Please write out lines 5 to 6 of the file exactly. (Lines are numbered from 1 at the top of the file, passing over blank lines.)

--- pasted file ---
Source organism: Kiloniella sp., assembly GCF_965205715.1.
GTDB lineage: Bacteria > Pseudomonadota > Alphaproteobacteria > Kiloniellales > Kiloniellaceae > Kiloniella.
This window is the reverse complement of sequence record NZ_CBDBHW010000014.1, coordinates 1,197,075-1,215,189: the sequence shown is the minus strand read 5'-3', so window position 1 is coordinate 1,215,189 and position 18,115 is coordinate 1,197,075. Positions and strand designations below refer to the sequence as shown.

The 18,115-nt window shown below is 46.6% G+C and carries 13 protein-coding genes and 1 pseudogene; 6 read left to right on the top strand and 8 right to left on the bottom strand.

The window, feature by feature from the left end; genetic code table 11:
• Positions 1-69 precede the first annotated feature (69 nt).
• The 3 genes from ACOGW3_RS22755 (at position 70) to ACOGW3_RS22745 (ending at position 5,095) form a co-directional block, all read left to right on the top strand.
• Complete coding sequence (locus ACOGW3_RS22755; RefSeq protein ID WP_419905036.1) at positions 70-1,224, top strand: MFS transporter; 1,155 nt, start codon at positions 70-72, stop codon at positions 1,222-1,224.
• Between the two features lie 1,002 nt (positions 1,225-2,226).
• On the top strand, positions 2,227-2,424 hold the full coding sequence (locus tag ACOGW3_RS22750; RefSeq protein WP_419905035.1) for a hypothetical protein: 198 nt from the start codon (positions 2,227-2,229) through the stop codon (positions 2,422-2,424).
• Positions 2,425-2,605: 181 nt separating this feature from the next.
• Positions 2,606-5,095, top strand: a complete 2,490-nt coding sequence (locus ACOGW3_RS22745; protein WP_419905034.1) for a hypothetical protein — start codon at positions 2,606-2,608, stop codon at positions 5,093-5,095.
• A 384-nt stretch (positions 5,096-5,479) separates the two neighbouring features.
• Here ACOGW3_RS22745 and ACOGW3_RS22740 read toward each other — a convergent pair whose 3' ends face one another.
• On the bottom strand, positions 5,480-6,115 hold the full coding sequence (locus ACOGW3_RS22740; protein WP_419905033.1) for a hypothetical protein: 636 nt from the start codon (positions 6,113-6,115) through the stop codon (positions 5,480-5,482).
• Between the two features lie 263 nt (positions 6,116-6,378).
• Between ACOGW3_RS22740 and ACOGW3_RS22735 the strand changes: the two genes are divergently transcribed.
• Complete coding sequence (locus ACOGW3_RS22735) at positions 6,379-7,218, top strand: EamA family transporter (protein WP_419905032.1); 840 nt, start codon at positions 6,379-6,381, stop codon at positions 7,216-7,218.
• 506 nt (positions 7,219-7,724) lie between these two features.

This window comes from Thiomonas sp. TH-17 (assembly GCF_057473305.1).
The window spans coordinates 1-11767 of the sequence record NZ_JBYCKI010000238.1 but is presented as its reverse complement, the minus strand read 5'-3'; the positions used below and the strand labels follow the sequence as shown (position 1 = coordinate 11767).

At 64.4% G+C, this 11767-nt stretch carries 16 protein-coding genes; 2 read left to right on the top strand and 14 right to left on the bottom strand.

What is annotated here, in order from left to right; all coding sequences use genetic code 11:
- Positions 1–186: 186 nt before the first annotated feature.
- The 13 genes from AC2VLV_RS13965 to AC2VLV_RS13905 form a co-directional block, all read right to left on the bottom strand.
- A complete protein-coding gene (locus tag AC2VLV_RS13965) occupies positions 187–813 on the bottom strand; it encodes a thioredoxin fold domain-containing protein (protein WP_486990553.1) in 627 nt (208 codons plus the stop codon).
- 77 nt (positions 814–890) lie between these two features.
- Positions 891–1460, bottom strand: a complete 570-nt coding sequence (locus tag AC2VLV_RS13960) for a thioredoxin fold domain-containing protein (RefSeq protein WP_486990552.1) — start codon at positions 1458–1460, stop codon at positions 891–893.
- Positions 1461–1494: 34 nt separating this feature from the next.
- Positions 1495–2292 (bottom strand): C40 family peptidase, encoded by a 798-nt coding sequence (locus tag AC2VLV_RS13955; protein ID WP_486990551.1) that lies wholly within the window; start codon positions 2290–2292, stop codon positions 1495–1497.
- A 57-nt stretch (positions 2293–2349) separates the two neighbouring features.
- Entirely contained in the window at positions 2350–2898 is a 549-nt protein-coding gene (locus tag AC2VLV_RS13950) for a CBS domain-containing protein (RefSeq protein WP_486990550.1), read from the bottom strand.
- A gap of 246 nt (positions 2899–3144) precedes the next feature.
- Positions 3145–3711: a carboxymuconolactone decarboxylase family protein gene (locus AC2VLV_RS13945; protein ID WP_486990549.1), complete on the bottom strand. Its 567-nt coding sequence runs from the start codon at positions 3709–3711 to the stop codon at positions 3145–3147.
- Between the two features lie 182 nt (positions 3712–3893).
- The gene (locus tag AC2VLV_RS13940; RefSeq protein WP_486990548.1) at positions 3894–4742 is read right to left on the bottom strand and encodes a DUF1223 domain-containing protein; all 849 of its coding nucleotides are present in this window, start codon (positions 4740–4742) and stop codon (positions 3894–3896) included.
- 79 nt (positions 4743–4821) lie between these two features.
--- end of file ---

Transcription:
The window, feature by feature from the left end; genetic code table 11:
• Positions 1-69 precede the first annotated feature (69 nt).